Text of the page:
However, some believe HLMI is already here. To that end, year after year, it seems AI is only continuing to transcend the limits of human creativity and the scope of technology itself.

Ultimately, regardless of whether HLMI has already become a norm or not, these generational defining challenges call for humanity to coexist with AI. From the education and healthcare industries to the government and beyond, leaders, industry professionals and students will be encouraged to find ways to leverage AI so that it empowers their communities and supports society’s 21st century goals.

“I would say AI is a helpful tool because there are some advantages of it that are beyond our capabilities or maybe someone’s physical ability to take care of something,” Riddell said. “But at the same time, you do want to be careful with it … It’s people’s jobs. It’s people’s paycheck. It’s people’s ability to not interact with certain aspects of human life … As far as how we’re manipulating it, I would say yes, it’s going a little too fast … AI is one of those things where we need to take time to think about our next move and our best response before we decide to act.”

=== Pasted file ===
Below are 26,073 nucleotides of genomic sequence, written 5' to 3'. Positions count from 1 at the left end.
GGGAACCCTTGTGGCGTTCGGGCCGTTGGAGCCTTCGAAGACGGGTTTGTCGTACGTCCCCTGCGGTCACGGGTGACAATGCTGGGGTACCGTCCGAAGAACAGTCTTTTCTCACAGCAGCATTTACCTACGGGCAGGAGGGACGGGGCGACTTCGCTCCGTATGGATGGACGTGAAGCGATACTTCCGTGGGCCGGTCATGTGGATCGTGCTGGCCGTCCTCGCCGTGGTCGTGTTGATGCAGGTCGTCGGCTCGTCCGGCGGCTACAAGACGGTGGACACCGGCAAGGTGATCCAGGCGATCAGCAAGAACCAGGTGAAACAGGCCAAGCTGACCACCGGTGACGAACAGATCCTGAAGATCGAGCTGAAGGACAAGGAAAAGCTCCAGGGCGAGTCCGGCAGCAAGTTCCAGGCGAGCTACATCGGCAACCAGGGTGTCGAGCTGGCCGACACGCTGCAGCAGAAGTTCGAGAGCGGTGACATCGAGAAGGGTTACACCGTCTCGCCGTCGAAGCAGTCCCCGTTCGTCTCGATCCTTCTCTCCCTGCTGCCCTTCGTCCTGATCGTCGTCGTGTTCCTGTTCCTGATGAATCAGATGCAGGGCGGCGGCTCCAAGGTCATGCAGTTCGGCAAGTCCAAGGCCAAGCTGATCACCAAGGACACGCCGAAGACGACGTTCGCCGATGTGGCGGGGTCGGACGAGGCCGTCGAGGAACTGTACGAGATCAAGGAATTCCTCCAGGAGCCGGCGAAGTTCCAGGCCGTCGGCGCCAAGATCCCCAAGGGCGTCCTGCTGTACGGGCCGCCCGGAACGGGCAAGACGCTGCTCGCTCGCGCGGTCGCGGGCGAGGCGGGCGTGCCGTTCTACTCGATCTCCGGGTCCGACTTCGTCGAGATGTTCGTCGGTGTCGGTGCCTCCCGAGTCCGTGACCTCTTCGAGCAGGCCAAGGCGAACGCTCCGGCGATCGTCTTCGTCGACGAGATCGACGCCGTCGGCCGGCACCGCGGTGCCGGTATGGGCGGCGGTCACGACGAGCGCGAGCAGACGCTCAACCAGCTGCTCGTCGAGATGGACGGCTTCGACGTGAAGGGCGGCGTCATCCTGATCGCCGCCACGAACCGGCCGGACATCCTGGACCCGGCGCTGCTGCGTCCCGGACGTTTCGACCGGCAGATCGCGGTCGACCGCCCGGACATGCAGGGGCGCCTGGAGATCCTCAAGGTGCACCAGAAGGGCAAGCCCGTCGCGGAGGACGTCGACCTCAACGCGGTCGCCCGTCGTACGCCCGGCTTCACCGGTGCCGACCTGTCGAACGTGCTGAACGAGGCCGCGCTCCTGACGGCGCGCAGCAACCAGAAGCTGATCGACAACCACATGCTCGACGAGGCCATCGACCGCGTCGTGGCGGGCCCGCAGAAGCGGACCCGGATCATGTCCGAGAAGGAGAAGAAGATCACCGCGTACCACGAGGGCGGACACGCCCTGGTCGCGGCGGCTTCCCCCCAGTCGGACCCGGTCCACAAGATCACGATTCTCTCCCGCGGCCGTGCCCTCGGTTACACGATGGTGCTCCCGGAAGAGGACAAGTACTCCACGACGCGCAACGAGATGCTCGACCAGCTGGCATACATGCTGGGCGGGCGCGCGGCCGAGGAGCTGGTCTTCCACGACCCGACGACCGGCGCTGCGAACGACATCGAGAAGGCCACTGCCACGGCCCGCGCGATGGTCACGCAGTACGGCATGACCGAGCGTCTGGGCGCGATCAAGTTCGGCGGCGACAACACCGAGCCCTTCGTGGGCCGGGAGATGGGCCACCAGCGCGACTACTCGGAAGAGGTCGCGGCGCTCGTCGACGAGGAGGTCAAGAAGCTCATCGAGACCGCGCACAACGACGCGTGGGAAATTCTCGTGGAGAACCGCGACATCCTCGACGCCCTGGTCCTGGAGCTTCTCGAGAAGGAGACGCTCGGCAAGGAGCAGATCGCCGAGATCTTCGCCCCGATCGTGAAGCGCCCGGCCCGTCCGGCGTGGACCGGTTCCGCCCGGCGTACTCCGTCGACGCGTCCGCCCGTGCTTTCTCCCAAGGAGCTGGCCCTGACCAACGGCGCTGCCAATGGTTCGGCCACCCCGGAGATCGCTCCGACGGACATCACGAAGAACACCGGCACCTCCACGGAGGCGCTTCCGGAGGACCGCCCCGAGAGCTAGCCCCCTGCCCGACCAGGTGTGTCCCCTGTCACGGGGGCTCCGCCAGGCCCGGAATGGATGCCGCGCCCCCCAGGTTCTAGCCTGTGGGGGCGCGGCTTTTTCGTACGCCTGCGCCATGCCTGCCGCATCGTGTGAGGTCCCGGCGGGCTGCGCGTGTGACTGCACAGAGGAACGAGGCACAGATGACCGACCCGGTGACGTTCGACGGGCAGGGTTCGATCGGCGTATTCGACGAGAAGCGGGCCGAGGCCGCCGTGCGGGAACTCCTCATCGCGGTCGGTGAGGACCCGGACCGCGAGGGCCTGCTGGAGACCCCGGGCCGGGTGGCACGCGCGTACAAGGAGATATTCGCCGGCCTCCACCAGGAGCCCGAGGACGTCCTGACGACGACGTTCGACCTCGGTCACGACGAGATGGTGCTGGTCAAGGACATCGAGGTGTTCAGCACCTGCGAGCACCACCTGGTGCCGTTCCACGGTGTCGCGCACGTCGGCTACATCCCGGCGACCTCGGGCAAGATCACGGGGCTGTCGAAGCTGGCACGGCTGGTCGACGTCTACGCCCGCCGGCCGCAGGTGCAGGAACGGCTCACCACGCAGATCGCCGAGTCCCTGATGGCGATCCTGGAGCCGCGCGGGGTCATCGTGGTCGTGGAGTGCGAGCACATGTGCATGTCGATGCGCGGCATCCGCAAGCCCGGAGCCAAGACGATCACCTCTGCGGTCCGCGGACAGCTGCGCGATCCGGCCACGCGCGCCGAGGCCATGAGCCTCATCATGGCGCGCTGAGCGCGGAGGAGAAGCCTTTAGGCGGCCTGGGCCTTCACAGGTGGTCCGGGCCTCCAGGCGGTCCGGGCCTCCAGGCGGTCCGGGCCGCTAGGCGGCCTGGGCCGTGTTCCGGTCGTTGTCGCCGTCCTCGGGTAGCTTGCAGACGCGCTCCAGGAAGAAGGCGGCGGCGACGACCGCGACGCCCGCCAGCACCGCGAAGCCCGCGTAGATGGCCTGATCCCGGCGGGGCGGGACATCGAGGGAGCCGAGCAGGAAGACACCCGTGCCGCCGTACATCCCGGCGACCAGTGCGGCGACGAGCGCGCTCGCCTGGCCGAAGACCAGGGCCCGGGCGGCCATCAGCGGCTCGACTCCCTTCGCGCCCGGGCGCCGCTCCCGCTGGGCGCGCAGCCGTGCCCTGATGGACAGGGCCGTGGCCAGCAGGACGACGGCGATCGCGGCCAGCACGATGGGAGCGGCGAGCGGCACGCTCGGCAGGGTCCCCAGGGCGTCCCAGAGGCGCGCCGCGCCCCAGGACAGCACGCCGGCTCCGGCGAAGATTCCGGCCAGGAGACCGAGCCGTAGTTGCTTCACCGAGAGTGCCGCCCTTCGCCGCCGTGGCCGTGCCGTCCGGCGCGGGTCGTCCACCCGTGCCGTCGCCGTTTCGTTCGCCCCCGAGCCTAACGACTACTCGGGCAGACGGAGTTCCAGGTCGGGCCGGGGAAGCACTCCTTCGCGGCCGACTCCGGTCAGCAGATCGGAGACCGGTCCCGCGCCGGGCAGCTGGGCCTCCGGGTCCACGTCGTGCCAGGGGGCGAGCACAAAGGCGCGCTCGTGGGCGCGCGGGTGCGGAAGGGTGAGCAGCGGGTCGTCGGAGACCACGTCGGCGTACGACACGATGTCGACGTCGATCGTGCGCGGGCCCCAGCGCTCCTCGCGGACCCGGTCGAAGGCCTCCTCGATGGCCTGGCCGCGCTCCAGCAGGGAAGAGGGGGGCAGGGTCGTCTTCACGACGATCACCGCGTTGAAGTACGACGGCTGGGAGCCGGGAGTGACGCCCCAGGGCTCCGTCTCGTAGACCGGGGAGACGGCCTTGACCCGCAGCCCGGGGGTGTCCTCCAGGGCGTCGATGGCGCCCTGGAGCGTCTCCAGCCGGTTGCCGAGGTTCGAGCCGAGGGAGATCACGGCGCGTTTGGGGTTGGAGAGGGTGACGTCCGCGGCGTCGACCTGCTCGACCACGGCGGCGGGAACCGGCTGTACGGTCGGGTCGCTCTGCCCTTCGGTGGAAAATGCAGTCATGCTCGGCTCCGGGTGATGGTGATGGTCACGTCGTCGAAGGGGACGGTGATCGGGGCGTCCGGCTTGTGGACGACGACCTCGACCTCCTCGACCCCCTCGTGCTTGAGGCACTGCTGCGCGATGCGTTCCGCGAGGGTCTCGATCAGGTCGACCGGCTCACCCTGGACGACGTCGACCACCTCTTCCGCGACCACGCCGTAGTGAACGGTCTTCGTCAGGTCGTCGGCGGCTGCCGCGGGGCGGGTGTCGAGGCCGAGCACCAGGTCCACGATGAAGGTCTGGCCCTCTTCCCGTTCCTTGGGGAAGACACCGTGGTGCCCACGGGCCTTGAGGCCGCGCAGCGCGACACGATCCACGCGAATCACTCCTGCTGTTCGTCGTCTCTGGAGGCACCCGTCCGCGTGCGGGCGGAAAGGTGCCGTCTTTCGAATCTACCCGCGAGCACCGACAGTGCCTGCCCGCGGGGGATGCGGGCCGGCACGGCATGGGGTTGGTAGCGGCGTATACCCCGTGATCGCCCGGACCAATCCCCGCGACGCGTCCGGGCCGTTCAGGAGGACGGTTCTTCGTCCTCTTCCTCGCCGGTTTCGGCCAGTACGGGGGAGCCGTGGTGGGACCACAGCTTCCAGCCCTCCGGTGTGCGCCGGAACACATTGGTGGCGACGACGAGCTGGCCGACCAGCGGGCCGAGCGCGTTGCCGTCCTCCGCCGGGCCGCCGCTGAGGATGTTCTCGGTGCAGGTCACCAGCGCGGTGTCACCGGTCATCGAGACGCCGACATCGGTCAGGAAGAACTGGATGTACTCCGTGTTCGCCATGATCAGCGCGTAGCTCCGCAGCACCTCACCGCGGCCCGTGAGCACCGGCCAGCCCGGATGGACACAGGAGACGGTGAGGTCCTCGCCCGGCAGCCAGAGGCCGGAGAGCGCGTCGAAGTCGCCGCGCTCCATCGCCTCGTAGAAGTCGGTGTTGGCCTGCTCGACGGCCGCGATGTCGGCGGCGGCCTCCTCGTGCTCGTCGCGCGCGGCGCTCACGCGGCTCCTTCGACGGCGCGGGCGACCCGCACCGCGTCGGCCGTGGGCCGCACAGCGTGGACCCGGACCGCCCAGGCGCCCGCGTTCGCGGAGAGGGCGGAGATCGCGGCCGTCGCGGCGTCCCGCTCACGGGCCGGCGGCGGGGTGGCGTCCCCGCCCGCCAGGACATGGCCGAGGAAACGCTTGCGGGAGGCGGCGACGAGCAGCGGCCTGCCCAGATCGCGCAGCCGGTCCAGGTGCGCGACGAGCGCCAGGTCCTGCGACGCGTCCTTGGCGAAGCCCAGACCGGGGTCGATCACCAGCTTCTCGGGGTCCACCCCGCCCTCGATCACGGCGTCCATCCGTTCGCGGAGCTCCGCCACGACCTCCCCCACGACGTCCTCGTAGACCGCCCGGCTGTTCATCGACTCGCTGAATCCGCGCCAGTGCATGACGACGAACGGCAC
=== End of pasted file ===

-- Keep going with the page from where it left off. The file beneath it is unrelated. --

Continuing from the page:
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About the Contributors
Brandon Liu
Brandon Liu, Co-Editor-in-Chief
Hi Warriors! I'm Brandon and this will be my fourth and final year in journalism. I am so honored to lead our magazine this year and carry out our vision of a publication that breaks down the latest on-campus news to you, in a way that feels fresh, relevant, and engaging. Our goal is to share the stories that make us who we are—the Warrior family—and to value your input as readers. Journalism is so important in our everyday lives, so I hope the Golden Arrow stories can give you some insight into our lives within and also beyond school walls. Outside of journalism, you can find me watching the latest episode of Survivor, listening to Coldplay on loop, or hanging out with friends at the local boba tea shop. I know this year will be a good one, so I'm so excited to be a part of it!
Ruby Yang
Ruby Yang, Co-Editor-in-Chief
Hey Warriors! My name is Ruby Yang and I am so excited to serve as a Co-Editor-in-Chief. This is my fourth year in Golden Arrow and my second year as Co-EIC. I can’t wait to deliver print issues and high quality web stories. Our main goal is to help represent the diversity of our school and get your voices heard. I can’t wait to make this school year a good one!